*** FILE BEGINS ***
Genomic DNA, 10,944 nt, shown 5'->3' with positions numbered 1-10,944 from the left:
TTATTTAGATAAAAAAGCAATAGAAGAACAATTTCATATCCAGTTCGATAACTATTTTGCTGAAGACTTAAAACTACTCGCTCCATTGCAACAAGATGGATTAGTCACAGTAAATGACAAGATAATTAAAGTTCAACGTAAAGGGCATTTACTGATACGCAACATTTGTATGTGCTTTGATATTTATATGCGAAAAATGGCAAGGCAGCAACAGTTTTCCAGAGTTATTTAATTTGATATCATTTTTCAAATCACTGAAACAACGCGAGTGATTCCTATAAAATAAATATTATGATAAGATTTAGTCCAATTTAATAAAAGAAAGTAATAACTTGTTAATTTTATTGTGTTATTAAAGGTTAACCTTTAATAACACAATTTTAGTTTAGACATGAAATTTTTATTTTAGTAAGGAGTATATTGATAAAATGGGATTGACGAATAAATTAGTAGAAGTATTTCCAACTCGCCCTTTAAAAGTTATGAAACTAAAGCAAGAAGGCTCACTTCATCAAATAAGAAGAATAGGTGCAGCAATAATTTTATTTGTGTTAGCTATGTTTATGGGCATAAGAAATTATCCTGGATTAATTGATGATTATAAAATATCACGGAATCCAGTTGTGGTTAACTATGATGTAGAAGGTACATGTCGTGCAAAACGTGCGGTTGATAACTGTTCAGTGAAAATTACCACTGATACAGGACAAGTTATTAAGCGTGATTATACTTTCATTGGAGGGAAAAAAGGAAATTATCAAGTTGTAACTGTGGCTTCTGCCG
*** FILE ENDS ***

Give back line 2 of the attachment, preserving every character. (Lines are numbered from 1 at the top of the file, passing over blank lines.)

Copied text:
TTATTTAGATAAAAAAGCAATAGAAGAACAATTTCATATCCAGTTCGATAACTATTTTGCTGAAGACTTAAAACTACTCGCTCCATTGCAACAAGATGGATTAGTCACAGTAAATGACAAGATAATTAAAGTTCAACGTAAAGGGCATTTACTGATACGCAACATTTGTATGTGCTTTGATATTTATATGCGAAAAATGGCAAGGCAGCAACAGTTTTCCAGAGTTATTTAATTTGATATCATTTTTCAAATCACTGAAACAACGCGAGTGATTCCTATAAAATAAATATTATGATAAGATTTAGTCCAATTTAATAAAAGAAAGTAATAACTTGTTAATTTTATTGTGTTATTAAAGGTTAACCTTTAATAACACAATTTTAGTTTAGACATGAAATTTTTATTTTAGTAAGGAGTATATTGATAAAATGGGATTGACGAATAAATTAGTAGAAGTATTTCCAACTCGCCCTTTAAAAGTTATGAAACTAAAGCAAGAAGGCTCACTTCATCAAATAAGAAGAATAGGTGCAGCAATAATTTTATTTGTGTTAGCTATGTTTATGGGCATAAGAAATTATCCTGGATTAATTGATGATTATAAAATATCACGGAATCCAGTTGTGGTTAACTATGATGTAGAAGGTACATGTCGTGCAAAACGTGCGGTTGATAACTGTTCAGTGAAAATTACCACTGATACAGGACAAGTTATTAAGCGTGATTATACTTTCATTGGAGGGAAAAAAGGAAATTATCAAGTTGTAACTGTGGCTTCTGCCG